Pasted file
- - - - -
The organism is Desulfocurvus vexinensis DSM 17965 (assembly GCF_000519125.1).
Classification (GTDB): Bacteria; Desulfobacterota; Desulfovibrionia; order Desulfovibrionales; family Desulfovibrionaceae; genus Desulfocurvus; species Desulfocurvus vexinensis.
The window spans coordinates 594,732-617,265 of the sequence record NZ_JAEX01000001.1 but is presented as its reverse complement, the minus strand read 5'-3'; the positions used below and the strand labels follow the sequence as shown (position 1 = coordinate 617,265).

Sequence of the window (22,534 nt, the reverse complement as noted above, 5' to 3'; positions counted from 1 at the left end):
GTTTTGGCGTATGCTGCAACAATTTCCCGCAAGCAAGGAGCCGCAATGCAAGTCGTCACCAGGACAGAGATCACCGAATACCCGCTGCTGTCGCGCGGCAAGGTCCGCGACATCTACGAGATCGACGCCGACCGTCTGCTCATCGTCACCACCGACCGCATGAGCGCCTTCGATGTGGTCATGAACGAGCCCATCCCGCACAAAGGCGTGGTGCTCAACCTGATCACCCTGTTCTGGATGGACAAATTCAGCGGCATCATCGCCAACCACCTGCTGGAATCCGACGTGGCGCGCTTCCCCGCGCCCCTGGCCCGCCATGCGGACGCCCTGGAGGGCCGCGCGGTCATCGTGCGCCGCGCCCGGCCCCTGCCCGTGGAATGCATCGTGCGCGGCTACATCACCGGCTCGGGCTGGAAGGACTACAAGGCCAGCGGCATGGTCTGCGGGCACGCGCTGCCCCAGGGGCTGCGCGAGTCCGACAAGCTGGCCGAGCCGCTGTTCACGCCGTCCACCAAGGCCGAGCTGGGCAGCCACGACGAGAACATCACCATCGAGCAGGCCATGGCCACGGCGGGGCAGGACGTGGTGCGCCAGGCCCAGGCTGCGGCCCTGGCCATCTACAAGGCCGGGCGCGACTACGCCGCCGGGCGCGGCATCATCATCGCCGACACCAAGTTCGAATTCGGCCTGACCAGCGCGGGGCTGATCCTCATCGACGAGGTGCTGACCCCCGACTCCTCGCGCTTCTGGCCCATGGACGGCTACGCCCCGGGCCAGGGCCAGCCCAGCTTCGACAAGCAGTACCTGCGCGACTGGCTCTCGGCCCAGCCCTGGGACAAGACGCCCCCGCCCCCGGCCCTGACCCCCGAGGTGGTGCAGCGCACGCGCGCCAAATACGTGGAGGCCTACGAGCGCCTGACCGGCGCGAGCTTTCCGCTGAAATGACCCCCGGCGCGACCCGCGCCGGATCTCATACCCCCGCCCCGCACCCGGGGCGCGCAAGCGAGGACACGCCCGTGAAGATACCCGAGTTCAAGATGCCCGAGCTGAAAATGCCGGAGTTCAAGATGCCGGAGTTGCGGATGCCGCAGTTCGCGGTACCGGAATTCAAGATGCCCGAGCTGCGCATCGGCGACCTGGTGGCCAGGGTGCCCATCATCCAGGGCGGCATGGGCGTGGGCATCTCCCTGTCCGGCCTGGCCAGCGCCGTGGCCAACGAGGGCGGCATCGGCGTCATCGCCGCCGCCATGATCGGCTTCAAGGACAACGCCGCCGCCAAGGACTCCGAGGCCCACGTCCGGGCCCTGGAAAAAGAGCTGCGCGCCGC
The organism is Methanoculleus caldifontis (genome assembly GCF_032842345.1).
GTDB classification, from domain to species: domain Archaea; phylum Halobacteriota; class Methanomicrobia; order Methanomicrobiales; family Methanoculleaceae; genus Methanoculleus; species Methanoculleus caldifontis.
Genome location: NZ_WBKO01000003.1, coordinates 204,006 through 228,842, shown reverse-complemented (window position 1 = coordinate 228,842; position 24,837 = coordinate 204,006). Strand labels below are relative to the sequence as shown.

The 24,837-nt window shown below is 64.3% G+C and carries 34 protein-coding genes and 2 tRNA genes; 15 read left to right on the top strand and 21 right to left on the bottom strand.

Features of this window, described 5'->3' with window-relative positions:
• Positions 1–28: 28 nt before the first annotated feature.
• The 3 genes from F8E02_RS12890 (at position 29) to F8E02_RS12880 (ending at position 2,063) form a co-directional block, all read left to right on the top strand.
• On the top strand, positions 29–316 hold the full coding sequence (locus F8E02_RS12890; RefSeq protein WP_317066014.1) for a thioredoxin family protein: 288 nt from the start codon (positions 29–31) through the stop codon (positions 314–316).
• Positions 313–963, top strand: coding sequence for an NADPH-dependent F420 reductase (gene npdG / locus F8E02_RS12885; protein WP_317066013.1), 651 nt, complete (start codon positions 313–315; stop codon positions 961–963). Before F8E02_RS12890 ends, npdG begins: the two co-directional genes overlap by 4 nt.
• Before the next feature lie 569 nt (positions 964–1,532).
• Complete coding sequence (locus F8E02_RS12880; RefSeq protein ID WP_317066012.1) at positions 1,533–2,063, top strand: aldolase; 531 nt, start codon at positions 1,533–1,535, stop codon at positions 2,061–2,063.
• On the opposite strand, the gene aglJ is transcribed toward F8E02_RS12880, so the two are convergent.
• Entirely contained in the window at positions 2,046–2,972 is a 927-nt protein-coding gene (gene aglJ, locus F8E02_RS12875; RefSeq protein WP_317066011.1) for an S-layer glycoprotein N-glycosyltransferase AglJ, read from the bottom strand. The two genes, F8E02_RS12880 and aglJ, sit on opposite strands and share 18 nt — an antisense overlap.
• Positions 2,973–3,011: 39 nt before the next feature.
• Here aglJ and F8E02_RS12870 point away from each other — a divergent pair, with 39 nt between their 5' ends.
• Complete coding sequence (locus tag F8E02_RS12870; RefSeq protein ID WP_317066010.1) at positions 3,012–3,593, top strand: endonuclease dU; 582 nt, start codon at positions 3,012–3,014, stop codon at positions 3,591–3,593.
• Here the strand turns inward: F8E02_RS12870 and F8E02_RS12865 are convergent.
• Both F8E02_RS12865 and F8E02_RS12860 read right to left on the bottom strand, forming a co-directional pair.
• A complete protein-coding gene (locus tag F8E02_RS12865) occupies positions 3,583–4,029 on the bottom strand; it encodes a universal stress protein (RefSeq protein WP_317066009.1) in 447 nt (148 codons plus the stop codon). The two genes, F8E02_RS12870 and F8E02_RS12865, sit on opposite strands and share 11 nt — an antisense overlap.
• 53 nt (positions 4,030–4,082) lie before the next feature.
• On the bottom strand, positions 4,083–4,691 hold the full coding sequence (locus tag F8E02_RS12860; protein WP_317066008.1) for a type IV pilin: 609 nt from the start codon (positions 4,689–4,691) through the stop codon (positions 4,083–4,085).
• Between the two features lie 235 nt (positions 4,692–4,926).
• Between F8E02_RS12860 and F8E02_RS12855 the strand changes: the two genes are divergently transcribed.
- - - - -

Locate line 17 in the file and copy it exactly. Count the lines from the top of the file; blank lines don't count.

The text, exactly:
• On the opposite strand, the gene aglJ is transcribed toward F8E02_RS12880, so the two are convergent.